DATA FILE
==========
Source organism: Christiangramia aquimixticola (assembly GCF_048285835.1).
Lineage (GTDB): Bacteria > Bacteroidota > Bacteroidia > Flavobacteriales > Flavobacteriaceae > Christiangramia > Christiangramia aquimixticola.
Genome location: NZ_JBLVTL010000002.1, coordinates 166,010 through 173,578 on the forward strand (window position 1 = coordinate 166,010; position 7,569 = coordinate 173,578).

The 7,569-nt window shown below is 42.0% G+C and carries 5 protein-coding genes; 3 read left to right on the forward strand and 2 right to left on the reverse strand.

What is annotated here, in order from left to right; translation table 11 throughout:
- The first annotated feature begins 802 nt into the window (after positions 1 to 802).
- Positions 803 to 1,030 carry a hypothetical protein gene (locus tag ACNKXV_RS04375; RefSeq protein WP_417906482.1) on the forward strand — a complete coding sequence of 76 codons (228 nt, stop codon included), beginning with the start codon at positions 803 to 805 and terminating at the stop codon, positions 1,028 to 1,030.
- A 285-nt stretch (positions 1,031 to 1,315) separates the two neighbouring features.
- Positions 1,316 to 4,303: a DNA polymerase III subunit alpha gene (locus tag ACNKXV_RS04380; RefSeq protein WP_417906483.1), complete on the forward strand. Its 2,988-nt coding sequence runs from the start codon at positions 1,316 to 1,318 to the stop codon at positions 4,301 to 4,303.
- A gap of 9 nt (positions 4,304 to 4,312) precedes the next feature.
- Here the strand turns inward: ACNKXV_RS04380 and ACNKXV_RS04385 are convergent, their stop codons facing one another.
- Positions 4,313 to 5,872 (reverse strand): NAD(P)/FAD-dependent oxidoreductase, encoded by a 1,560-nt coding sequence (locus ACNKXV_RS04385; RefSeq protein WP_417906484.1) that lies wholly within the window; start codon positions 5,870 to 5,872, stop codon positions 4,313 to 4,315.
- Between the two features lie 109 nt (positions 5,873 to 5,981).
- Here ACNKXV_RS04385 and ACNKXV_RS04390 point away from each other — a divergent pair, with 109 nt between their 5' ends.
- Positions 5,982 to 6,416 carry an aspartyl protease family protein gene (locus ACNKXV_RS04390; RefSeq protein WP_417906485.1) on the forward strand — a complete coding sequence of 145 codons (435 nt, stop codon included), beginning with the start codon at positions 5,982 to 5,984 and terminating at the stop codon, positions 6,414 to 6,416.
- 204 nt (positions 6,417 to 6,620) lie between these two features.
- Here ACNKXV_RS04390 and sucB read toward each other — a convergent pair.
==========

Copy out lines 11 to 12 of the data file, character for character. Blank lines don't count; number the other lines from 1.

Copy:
- Here the strand turns inward: ACNKXV_RS04380 and ACNKXV_RS04385 are convergent, their stop codons facing one another.
- Positions 4,313 to 5,872 (reverse strand): NAD(P)/FAD-dependent oxidoreductase, encoded by a 1,560-nt coding sequence (locus ACNKXV_RS04385; RefSeq protein WP_417906484.1) that lies wholly within the window; start codon positions 5,870 to 5,872, stop codon positions 4,313 to 4,315.